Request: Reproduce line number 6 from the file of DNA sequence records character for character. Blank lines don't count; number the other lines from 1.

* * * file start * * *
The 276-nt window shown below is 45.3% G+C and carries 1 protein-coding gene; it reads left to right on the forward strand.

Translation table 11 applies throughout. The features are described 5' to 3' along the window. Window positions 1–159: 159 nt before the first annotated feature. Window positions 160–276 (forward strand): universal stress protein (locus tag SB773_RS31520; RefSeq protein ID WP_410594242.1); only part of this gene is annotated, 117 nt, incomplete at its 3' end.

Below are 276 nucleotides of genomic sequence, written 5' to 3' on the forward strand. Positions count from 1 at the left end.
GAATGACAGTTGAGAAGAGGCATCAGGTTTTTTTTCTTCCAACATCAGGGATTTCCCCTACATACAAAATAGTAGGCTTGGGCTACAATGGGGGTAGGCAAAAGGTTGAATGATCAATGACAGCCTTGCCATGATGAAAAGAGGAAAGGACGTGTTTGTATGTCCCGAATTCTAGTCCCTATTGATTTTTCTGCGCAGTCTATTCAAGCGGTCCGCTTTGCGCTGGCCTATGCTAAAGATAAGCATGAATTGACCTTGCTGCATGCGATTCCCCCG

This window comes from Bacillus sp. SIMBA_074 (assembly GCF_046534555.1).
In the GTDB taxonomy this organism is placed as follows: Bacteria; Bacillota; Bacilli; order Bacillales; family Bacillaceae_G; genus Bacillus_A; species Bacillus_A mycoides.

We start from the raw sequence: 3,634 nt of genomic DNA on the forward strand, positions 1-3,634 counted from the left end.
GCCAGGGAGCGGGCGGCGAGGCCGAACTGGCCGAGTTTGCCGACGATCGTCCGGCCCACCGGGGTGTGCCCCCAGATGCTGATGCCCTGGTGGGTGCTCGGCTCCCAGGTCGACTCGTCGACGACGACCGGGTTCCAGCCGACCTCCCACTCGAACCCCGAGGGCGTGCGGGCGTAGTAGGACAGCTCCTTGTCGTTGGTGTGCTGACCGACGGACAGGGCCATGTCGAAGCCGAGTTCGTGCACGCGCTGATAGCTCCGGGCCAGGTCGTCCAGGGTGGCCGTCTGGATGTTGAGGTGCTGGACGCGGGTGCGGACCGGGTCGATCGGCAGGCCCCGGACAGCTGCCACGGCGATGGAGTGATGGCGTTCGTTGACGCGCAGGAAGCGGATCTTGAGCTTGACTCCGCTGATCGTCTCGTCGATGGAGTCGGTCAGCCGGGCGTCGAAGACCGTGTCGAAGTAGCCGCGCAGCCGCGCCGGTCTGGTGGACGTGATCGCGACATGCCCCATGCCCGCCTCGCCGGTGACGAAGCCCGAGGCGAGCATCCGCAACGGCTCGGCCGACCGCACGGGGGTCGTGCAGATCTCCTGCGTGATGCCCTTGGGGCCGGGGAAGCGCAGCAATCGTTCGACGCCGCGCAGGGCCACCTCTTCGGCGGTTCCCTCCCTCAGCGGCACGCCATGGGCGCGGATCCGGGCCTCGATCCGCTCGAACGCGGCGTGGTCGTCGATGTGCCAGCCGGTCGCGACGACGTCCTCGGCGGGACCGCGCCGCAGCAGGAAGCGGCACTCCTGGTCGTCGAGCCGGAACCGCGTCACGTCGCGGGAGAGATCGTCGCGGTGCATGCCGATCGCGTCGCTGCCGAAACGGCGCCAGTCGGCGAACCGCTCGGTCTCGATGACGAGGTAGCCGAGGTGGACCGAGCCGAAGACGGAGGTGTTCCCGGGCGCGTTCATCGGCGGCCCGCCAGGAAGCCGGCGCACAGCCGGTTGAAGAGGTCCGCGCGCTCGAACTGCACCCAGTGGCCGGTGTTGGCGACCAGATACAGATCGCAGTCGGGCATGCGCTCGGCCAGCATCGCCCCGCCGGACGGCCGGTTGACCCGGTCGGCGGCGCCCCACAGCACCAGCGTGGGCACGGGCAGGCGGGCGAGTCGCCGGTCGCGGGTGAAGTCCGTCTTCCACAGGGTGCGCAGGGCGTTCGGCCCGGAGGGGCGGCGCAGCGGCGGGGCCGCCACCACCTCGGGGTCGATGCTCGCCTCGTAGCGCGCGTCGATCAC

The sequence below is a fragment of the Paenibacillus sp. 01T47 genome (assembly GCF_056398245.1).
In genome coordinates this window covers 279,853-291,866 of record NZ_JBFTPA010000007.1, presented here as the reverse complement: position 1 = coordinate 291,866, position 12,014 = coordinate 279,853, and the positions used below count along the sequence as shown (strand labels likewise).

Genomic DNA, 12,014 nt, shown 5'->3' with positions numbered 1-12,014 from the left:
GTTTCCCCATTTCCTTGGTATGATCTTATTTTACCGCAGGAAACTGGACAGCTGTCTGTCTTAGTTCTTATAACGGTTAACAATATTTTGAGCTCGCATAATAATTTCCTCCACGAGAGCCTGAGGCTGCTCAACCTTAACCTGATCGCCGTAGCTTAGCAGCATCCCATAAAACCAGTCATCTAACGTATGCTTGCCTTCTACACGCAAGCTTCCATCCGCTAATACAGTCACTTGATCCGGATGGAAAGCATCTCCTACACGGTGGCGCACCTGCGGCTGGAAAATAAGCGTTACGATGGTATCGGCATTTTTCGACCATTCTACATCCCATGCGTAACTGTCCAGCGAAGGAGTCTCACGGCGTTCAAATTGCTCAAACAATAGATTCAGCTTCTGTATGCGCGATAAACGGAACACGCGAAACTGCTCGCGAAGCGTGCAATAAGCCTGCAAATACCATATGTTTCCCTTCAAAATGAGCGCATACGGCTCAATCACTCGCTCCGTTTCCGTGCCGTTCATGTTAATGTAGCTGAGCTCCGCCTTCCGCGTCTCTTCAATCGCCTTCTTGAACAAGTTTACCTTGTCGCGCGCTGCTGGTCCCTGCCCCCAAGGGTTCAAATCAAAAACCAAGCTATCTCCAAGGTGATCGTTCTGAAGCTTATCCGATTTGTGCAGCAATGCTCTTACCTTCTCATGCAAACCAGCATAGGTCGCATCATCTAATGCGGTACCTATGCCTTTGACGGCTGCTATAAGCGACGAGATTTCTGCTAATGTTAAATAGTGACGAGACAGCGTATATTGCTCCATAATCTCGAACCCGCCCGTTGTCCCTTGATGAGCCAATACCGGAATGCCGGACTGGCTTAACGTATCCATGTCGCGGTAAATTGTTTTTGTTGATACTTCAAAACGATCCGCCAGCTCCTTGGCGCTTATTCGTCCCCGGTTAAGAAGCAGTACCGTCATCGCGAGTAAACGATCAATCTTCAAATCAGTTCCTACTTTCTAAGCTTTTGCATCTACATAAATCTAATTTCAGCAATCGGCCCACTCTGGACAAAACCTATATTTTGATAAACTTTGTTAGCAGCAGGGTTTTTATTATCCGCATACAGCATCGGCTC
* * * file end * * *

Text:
In the GTDB taxonomy this organism is placed as follows: Bacteria; Bacillota; Bacilli; order Bacillales; family Bacillaceae_G; genus Bacillus_A; species Bacillus_A mycoides.